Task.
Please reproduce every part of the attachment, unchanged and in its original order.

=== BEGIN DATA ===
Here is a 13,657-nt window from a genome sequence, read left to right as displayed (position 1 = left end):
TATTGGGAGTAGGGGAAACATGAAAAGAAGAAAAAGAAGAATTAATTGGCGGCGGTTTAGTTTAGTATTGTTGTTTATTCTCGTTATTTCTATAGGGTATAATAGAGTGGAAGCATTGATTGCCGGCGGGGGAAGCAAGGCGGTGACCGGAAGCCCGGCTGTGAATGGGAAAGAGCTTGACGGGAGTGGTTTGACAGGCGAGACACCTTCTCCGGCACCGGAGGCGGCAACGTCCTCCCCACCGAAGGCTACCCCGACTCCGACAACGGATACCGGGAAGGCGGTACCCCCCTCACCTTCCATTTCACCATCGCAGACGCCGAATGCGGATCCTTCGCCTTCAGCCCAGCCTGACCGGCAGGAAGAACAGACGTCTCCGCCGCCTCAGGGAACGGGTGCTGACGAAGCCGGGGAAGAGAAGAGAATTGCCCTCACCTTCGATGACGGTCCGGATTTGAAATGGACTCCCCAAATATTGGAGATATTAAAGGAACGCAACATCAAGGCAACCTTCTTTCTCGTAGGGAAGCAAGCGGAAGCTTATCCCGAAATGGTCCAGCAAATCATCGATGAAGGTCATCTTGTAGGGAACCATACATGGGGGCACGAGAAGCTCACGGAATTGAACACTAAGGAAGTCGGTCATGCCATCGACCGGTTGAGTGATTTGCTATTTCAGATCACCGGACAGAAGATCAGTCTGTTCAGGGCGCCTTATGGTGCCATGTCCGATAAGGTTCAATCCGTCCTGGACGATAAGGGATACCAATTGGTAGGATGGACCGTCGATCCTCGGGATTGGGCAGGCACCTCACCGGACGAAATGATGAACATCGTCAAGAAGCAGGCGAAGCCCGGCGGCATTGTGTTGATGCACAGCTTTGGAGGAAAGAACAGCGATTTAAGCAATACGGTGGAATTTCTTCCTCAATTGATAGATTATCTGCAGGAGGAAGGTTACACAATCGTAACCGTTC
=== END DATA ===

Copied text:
Here is a 13,657-nt window from a genome sequence, read left to right as displayed (position 1 = left end):
TATTGGGAGTAGGGGAAACATGAAAAGAAGAAAAAGAAGAATTAATTGGCGGCGGTTTAGTTTAGTATTGTTGTTTATTCTCGTTATTTCTATAGGGTATAATAGAGTGGAAGCATTGATTGCCGGCGGGGGAAGCAAGGCGGTGACCGGAAGCCCGGCTGTGAATGGGAAAGAGCTTGACGGGAGTGGTTTGACAGGCGAGACACCTTCTCCGGCACCGGAGGCGGCAACGTCCTCCCCACCGAAGGCTACCCCGACTCCGACAACGGATACCGGGAAGGCGGTACCCCCCTCACCTTCCATTTCACCATCGCAGACGCCGAATGCGGATCCTTCGCCTTCAGCCCAGCCTGACCGGCAGGAAGAACAGACGTCTCCGCCGCCTCAGGGAACGGGTGCTGACGAAGCCGGGGAAGAGAAGAGAATTGCCCTCACCTTCGATGACGGTCCGGATTTGAAATGGACTCCCCAAATATTGGAGATATTAAAGGAACGCAACATCAAGGCAACCTTCTTTCTCGTAGGGAAGCAAGCGGAAGCTTATCCCGAAATGGTCCAGCAAATCATCGATGAAGGTCATCTTGTAGGGAACCATACATGGGGGCACGAGAAGCTCACGGAATTGAACACTAAGGAAGTCGGTCATGCCATCGACCGGTTGAGTGATTTGCTATTTCAGATCACCGGACAGAAGATCAGTCTGTTCAGGGCGCCTTATGGTGCCATGTCCGATAAGGTTCAATCCGTCCTGGACGATAAGGGATACCAATTGGTAGGATGGACCGTCGATCCTCGGGATTGGGCAGGCACCTCACCGGACGAAATGATGAACATCGTCAAGAAGCAGGCGAAGCCCGGCGGCATTGTGTTGATGCACAGCTTTGGAGGAAAGAACAGCGATTTAAGCAATACGGTGGAATTTCTTCCTCAATTGATAGATTATCTGCAGGAGGAAGGTTACACAATCGTAACCGTTC